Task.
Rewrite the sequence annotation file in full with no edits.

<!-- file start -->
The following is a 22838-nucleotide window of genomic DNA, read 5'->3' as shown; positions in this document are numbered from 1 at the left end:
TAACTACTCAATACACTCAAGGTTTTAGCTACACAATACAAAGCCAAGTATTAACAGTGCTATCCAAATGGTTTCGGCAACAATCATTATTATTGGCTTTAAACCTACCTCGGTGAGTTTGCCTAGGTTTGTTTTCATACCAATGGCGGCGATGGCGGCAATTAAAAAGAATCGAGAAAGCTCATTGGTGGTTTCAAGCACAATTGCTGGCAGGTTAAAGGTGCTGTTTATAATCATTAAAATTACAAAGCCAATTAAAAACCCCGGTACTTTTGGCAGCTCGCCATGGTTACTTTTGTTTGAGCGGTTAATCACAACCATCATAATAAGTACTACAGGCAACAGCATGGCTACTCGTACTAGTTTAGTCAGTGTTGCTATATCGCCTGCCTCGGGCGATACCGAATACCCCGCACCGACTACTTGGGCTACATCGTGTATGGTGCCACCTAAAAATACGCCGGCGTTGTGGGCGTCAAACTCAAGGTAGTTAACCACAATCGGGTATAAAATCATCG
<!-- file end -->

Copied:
The following is a 22838-nucleotide window of genomic DNA, read 5'->3' as shown; positions in this document are numbered from 1 at the left end:
TAACTACTCAATACACTCAAGGTTTTAGCTACACAATACAAAGCCAAGTATTAACAGTGCTATCCAAATGGTTTCGGCAACAATCATTATTATTGGCTTTAAACCTACCTCGGTGAGTTTGCCTAGGTTTGTTTTCATACCAATGGCGGCGATGGCGGCAATTAAAAAGAATCGAGAAAGCTCATTGGTGGTTTCAAGCACAATTGCTGGCAGGTTAAAGGTGCTGTTTATAATCATTAAAATTACAAAGCCAATTAAAAACCCCGGTACTTTTGGCAGCTCGCCATGGTTACTTTTGTTTGAGCGGTTAATCACAACCATCATAATAAGTACTACAGGCAACAGCATGGCTACTCGTACTAGTTTAGTCAGTGTTGCTATATCGCCTGCCTCGGGCGATACCGAATACCCCGCACCGACTACTTGGGCTACATCGTGTATGGTGCCACCTAAAAATACGCCGGCGTTGTGGGCGTCAAACTCAAGGTAGTTAACCACAATCGGGTATAAAATCATCG